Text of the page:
On the tail of new estimates that oil is gushing in the Gulf of Mexico at a much faster rate than previously thought, the federal government expanded the area closed to fishing to encompass 80,806 square miles, approximately 33.4 percent of the Gulf’s federal waters.
According to the National Oceanic and Atmospheric Administration (NOAA), which made the announcement yesterday afternoon, to be effective at 6 p.m. EST, the closure is precautionary to ensure seafood harvested from the Gulf remains safe for consumers.
The announcement again attempted to reassure the public that the federal and state government response efforts were effectively monitoring seafood safety to prevent contaminated products from entering the food supply.
“NOAA continues to work closely with the U.S. Food and Drug Administration [FDA] and the states to ensure seafood safety, by closing fishing areas where tainted seafood could potentially be caught, and assessing whether seafood is tainted or contaminated to levels that pose a risk to human health,” the agencies said yesterday in a statement. “NOAA and FDA are working to implement a broad-scaled seafood sampling plan. The plan includes sampling seafood from inside and outside the closure area, as well as dockside- and market-based sampling.”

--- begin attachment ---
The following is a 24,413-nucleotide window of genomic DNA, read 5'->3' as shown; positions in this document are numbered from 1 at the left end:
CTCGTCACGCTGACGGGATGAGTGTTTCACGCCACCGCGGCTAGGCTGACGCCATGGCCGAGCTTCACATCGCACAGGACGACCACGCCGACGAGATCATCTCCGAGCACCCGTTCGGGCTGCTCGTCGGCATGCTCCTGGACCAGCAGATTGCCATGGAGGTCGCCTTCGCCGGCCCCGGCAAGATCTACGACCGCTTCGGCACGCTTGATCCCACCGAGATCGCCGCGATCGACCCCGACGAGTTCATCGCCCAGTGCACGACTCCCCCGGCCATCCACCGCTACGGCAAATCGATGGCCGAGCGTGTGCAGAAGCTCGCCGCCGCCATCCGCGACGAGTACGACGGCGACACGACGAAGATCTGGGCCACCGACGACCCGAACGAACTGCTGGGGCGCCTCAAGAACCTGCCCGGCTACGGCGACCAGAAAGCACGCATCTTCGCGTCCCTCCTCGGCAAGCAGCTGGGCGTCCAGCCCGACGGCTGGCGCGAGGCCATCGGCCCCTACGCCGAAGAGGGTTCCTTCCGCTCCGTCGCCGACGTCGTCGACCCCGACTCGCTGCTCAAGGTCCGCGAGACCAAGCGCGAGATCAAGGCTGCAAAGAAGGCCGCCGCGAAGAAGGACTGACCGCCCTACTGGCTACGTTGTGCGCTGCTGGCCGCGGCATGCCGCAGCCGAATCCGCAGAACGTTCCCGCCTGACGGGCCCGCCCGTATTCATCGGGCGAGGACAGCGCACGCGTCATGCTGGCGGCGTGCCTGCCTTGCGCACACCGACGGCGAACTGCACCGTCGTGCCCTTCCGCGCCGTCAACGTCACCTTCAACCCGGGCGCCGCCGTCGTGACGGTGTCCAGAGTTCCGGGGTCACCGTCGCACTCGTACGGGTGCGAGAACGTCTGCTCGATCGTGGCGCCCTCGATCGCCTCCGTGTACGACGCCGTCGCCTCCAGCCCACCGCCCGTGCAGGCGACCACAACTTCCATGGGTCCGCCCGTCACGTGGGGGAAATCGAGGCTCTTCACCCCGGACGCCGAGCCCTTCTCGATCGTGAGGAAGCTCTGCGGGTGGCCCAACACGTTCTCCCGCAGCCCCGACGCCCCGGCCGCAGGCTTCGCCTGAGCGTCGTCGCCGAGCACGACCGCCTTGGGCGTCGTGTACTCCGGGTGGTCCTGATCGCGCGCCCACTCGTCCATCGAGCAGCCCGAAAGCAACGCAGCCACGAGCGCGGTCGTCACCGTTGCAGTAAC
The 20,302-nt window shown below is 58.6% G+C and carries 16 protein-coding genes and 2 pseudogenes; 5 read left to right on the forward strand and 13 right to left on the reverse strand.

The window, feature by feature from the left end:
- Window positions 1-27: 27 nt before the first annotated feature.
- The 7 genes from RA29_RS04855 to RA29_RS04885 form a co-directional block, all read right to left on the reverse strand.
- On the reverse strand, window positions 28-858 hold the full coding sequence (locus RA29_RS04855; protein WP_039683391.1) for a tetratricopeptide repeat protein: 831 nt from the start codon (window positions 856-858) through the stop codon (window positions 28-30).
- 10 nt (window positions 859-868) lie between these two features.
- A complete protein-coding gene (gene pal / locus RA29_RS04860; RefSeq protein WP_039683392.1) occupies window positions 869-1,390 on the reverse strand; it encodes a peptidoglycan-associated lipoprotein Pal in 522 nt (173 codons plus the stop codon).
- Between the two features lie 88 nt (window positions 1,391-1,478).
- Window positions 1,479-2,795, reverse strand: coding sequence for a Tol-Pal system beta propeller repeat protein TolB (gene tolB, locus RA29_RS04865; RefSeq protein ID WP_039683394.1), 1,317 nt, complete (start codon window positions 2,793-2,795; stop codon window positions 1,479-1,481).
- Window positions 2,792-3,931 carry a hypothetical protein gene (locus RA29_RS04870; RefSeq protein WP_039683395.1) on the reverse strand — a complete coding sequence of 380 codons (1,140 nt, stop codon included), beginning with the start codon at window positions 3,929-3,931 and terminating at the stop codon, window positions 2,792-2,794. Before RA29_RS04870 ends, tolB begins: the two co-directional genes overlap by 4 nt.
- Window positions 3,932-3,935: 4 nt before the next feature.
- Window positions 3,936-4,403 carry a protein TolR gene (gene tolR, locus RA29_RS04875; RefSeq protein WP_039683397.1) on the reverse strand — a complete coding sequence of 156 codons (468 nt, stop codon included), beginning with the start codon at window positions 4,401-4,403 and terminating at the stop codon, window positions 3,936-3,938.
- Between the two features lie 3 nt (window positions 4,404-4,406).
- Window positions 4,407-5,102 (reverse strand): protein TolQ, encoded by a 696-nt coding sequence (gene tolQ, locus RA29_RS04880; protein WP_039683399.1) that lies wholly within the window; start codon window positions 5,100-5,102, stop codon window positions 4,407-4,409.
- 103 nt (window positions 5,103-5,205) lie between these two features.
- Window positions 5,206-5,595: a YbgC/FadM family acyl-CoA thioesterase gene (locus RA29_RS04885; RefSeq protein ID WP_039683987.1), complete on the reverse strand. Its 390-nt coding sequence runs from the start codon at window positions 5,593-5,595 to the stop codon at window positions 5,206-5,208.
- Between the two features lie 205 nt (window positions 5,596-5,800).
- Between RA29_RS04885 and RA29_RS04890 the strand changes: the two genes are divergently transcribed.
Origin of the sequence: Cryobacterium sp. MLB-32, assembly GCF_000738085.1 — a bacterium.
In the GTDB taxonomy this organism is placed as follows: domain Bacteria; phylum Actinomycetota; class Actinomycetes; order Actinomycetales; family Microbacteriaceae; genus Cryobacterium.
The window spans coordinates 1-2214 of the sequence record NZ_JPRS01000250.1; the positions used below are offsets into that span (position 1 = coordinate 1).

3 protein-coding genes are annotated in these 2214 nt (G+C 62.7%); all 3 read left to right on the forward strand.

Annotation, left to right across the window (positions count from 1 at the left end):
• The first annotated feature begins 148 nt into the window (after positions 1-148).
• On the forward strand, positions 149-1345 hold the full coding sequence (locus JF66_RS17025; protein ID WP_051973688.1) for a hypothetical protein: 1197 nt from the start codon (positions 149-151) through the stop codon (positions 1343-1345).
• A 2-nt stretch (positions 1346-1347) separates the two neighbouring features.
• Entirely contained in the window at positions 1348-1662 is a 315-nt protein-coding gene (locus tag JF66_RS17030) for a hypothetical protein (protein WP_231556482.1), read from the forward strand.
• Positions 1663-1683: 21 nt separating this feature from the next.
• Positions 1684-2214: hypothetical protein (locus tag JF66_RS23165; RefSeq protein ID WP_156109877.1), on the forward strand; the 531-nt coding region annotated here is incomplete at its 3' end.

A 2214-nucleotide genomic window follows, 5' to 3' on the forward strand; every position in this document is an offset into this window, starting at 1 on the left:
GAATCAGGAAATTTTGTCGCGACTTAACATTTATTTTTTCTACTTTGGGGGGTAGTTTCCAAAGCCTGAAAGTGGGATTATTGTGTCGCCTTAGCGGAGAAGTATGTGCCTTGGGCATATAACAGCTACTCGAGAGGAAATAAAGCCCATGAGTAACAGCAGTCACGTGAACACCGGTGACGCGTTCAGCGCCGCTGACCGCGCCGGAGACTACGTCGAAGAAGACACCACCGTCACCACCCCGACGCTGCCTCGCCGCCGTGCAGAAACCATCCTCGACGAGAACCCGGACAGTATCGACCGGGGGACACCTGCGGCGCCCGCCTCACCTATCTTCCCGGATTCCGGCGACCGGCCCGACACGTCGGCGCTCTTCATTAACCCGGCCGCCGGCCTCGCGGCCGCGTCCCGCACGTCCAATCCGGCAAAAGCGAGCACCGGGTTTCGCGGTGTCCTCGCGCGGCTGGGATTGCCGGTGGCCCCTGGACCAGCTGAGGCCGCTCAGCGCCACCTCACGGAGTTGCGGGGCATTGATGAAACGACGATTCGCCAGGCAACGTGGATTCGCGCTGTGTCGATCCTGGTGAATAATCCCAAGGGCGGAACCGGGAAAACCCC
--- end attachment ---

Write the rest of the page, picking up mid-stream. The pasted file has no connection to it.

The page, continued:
According to NOAA’s release, approximately 5.7 million recreational fishermen in the Gulf region took 25 million fishing trips in 2008. Commercial fishermen harvested more than one billion pounds of fish and shellfish in 2008, which generates well over $2 billion for the local economy.
NOAA said Wednesday it would continue to monitor fishery closures and would re-open closed areas as was deemed safe.
As President Obama reiterated earlier this week, seafood is not being harvested from contaminated waters, and remains safe to eat. As Food Safety News reported yesterday, the President has been working to reassure the public of Gulf seafood safety through both public remarks and by enjoying hefty portions of Gulf seafood this week.